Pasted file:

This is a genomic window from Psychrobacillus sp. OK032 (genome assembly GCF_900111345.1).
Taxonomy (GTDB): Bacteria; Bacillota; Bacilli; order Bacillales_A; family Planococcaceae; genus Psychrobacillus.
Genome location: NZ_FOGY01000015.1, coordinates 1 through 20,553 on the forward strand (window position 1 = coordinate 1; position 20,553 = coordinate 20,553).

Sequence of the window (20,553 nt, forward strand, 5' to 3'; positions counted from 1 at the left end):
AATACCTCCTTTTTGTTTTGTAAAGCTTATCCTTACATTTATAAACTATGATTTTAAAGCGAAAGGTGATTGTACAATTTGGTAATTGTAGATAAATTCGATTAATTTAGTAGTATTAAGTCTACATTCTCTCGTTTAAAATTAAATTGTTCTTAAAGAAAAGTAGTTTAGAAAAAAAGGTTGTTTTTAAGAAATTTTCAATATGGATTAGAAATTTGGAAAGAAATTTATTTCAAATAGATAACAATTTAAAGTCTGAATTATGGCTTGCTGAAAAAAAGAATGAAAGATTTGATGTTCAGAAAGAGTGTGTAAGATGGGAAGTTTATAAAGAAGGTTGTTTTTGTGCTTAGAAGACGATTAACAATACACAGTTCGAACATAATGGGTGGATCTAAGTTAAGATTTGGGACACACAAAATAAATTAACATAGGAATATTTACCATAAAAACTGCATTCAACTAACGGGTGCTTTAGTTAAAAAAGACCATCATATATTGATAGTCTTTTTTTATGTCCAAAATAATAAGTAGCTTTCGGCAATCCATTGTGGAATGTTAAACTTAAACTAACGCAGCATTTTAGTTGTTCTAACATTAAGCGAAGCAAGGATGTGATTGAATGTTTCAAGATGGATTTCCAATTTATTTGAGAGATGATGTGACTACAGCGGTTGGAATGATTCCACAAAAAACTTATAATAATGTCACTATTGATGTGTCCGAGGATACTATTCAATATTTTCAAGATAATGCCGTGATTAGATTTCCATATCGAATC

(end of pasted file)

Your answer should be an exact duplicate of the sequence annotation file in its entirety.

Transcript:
This is a genomic window from Psychrobacillus sp. OK032 (genome assembly GCF_900111345.1).
Taxonomy (GTDB): Bacteria; Bacillota; Bacilli; order Bacillales_A; family Planococcaceae; genus Psychrobacillus.
Genome location: NZ_FOGY01000015.1, coordinates 1 through 20,553 on the forward strand (window position 1 = coordinate 1; position 20,553 = coordinate 20,553).

Sequence of the window (20,553 nt, forward strand, 5' to 3'; positions counted from 1 at the left end):
AATACCTCCTTTTTGTTTTGTAAAGCTTATCCTTACATTTATAAACTATGATTTTAAAGCGAAAGGTGATTGTACAATTTGGTAATTGTAGATAAATTCGATTAATTTAGTAGTATTAAGTCTACATTCTCTCGTTTAAAATTAAATTGTTCTTAAAGAAAAGTAGTTTAGAAAAAAAGGTTGTTTTTAAGAAATTTTCAATATGGATTAGAAATTTGGAAAGAAATTTATTTCAAATAGATAACAATTTAAAGTCTGAATTATGGCTTGCTGAAAAAAAGAATGAAAGATTTGATGTTCAGAAAGAGTGTGTAAGATGGGAAGTTTATAAAGAAGGTTGTTTTTGTGCTTAGAAGACGATTAACAATACACAGTTCGAACATAATGGGTGGATCTAAGTTAAGATTTGGGACACACAAAATAAATTAACATAGGAATATTTACCATAAAAACTGCATTCAACTAACGGGTGCTTTAGTTAAAAAAGACCATCATATATTGATAGTCTTTTTTTATGTCCAAAATAATAAGTAGCTTTCGGCAATCCATTGTGGAATGTTAAACTTAAACTAACGCAGCATTTTAGTTGTTCTAACATTAAGCGAAGCAAGGATGTGATTGAATGTTTCAAGATGGATTTCCAATTTATTTGAGAGATGATGTGACTACAGCGGTTGGAATGATTCCACAAAAAACTTATAATAATGTCACTATTGATGTGTCCGAGGATACTATTCAATATTTTCAAGATAATGCCGTGATTAGATTTCCATATCGAATC